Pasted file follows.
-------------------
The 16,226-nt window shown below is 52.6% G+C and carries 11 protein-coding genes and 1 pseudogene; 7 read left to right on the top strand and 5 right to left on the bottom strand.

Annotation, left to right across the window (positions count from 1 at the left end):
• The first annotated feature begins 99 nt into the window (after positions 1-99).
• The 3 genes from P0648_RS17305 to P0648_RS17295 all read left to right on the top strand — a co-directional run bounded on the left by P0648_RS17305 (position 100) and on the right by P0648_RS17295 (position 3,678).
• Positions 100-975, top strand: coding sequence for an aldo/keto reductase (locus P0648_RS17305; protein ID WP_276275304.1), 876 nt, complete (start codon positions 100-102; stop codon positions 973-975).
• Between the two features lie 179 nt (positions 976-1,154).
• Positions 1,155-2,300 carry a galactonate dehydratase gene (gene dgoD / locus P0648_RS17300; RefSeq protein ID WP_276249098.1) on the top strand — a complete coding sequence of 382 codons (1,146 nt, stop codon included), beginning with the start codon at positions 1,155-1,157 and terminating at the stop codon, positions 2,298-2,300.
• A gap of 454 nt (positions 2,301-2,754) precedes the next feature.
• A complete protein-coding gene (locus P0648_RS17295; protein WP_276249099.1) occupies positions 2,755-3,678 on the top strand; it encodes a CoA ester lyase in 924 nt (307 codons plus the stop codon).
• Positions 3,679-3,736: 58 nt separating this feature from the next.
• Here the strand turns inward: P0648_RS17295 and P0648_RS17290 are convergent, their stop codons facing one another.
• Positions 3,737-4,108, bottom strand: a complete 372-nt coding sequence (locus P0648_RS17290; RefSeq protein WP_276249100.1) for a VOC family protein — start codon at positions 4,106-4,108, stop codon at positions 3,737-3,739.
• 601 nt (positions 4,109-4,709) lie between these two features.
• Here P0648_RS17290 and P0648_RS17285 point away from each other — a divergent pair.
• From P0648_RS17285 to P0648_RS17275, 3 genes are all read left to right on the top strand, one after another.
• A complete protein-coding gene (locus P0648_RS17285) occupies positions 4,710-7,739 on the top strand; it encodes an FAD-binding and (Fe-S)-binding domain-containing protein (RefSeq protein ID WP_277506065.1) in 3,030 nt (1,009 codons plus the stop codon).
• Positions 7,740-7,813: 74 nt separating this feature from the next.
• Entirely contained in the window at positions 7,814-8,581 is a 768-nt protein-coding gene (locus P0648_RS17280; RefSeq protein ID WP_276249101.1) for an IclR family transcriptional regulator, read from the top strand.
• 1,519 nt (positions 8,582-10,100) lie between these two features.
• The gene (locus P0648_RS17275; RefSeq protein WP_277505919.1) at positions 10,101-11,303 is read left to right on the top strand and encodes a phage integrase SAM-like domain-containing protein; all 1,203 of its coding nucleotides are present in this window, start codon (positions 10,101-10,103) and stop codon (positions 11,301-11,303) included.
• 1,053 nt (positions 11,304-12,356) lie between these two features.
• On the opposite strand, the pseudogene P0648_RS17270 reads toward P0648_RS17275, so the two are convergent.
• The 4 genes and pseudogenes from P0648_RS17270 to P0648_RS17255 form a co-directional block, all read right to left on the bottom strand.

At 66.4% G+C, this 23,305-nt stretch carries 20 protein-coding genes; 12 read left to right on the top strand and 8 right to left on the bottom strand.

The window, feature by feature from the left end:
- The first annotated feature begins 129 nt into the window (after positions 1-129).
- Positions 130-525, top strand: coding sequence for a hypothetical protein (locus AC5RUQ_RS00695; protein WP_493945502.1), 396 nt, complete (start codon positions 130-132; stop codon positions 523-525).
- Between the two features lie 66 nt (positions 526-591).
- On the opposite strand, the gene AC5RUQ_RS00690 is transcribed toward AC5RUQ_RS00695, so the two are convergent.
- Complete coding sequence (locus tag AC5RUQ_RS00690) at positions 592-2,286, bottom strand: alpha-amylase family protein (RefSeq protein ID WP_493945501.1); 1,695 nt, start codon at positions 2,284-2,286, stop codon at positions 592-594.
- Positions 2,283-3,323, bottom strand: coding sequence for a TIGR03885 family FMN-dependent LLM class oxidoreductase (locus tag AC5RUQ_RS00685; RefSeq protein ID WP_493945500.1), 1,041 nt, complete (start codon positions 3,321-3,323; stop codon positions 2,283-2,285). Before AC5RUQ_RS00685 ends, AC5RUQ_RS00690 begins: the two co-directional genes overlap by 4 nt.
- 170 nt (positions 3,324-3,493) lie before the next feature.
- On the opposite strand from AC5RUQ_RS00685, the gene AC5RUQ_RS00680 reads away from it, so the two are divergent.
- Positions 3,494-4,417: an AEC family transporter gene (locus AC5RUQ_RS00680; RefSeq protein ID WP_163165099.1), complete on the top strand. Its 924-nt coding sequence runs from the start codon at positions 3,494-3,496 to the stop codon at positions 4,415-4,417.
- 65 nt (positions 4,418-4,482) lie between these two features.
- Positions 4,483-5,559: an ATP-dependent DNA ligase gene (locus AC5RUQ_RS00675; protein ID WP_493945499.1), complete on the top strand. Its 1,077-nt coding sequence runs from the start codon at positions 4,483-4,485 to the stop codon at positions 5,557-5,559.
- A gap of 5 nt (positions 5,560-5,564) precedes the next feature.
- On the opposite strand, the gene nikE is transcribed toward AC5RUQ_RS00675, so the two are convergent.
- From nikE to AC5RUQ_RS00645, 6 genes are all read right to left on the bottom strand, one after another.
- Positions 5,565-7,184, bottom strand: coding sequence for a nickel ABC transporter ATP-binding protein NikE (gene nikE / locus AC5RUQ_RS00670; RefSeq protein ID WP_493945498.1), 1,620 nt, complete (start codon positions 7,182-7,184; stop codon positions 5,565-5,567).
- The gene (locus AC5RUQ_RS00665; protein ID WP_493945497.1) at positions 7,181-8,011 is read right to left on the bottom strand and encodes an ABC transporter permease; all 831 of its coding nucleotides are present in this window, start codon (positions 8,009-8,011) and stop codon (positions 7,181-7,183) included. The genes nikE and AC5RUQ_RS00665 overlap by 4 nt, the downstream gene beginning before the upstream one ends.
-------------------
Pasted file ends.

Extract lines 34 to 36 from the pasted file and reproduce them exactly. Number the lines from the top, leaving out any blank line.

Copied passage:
- Positions 3,494-4,417: an AEC family transporter gene (locus AC5RUQ_RS00680; RefSeq protein ID WP_163165099.1), complete on the top strand. Its 924-nt coding sequence runs from the start codon at positions 3,494-3,496 to the stop codon at positions 4,415-4,417.
- 65 nt (positions 4,418-4,482) lie between these two features.
- Positions 4,483-5,559: an ATP-dependent DNA ligase gene (locus AC5RUQ_RS00675; protein ID WP_493945499.1), complete on the top strand. Its 1,077-nt coding sequence runs from the start codon at positions 4,483-4,485 to the stop codon at positions 5,557-5,559.